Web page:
One of my elderly relatives was in line at the grocery store one day and saw the person ahead of him, charging what looked like a cart full of junk food to her food assistance card. My relative was incensed: Why, should his hard-earned tax dollars be used to pay for someone’s Cheetos?
Currently, one in seven Americans receives some kind of government assistance to pay for food. The largest such program – called SNAP for “supplemental nutrition assistance program” – subsidizes a wide range of food purchases. No alcohol or tobacco, mind you, but as many Cheetos, Pepsi-colas, and hot dogs as a person can fit within their budget. Subsidizing such unhealthy foods is politically controversial, raising the question: What would happen if people were only allowed to use SNAP dollars to buy healthy food?
An important study out of Stanford and the University of California, San Francisco, set out to answer this question. The study tested two programmatic changes to food assistance.
1. For half the people in the study, their food assistance dollars could only be used to buy fruits and vegetables.
2. For half the people, the assistance money became available in full every month, whereas the other half, a quarter of their money became available every week.
The idea behind monthly versus weekly allotments of money comes out of behavioral economics. People getting a monthly lump sum may spend all that money quickly, forcing themselves to have limited money remaining at the end of the month. This kind of feast and famine cycle is bad for people’s health. It also encourages people to splurge on calorie-dense and unhealthy foods when they finally get their monthly funds, to make up for all the calories they’ve gone without at the end of the previous month. Weekly (versus monthly) funds may also promote fruit and vegetable purchases, because those products often have a short shelf life.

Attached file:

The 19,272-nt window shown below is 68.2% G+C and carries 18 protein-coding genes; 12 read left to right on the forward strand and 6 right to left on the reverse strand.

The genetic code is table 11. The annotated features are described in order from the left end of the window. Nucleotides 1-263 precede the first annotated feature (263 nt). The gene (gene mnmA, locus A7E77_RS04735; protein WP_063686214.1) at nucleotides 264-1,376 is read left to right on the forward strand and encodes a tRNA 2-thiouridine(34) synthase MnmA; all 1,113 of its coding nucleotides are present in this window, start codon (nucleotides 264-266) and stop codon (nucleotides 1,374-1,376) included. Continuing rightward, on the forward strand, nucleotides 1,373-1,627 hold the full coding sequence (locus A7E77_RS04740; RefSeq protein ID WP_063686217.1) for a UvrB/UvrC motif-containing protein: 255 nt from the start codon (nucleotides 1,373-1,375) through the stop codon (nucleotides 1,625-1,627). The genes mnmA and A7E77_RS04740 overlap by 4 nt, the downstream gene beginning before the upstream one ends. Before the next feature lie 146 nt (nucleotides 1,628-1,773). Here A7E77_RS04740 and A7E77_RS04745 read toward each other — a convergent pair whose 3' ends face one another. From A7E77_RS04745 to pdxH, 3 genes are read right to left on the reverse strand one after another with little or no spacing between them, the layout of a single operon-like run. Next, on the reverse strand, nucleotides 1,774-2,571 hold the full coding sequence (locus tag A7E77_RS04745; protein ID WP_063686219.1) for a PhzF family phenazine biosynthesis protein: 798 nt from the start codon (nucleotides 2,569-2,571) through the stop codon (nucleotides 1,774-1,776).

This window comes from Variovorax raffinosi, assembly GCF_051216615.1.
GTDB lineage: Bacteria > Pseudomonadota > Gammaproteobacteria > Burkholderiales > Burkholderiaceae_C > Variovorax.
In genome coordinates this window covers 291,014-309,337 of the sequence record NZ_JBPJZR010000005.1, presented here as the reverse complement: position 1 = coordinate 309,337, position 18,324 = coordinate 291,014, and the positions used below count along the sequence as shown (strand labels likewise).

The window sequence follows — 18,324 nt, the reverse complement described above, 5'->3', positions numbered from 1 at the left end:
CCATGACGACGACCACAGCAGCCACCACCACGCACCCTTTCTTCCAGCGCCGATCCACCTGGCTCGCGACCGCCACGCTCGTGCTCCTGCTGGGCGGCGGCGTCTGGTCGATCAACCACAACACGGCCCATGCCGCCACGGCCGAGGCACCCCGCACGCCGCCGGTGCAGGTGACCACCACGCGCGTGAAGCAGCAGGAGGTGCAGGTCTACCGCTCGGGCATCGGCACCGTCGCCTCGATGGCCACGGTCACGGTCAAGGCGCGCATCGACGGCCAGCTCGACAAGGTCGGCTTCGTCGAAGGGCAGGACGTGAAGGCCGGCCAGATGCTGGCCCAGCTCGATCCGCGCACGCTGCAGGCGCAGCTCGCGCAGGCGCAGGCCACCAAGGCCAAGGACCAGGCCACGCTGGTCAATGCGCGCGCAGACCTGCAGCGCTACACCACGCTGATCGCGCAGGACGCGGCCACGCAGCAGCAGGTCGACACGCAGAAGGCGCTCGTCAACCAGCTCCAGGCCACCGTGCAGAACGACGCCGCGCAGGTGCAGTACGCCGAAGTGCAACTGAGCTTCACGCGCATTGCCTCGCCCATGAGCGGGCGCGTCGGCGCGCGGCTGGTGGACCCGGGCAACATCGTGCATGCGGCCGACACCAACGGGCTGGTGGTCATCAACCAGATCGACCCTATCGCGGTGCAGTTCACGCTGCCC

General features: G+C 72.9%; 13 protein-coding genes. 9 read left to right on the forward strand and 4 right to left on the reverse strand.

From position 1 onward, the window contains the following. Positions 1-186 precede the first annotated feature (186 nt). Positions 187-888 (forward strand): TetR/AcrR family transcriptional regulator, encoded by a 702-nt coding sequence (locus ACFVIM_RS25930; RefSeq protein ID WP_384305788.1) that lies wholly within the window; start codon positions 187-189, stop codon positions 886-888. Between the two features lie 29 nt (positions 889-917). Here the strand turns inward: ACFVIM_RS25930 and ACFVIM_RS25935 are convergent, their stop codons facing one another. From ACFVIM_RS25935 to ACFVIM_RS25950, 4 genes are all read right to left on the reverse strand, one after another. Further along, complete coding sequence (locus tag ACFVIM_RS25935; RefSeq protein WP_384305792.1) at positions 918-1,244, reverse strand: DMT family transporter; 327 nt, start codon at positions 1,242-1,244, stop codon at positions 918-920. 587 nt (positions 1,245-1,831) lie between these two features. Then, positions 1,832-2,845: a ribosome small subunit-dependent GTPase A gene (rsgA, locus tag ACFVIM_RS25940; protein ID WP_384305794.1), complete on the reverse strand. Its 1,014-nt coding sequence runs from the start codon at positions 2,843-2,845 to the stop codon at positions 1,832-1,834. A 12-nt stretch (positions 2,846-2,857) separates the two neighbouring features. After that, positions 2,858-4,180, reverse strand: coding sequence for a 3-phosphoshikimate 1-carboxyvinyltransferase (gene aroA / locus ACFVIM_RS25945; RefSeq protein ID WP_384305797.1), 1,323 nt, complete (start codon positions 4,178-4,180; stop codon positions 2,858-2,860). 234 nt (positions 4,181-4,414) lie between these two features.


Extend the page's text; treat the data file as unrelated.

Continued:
The researchers thought was that weekly funds would increase the number of fruits and vegetables that people bought.
The reality was that nothing changed. Zilch. Nada. Six months into the intervention, fruit and vegetable purchasing was unchanged.
Moreover, the group that was only allowed to buy healthy foods with their assistance dollars didn’t buy any more healthy foods than anyone else. They just used their own money to buy unhealthy foods and subsidy money to buy healthy ones. Those given more freedom to use the assistance dollars any way they wanted bought just as many healthy and unhealthy foods. Money is fungible, after all. And no one can stop people from buying unhealthy food with their own money.
I don’t want to say that food assistance didn’t do any good. It dramatically reduces people’s food insecurity. Receiving monthly or weekly food assistance is enormously helpful to people. Being able to buy health or unhealthy food with such money is beneficial.
Nevertheless, these programmatic changes failed to encourage people to buy healthier food. Why did it fail? I have a few ideas.
1. Habits are hard to change. I have a handful of “go-to meals” I can cook without effort or without making a separate trip to the grocery store. People in the study probably stuck with their go-tos, too.
2. Money is fungible. People who receive food assistance typically spend some of their own money on food, too. Only allow people to spend assistance dollars on fruits and vegetables, and they’ll simply shift which items they purchase with their own money.
3. We might be a bit obsessed with fruits and vegetables. Maybe reducing food insecurity is enough of an accomplishment. No one should worry whether they have enough money to pay for their next meal.
Peter Ubel is a physician and behavioral scientist who blogs at his self-titled site, Peter Ubel and can be reached on Twitter @PeterUbel. He is the author of Critical Decisions: How You and Your Doctor Can Make the Right Medical Choices Together. This article originally appeared in Forbes.
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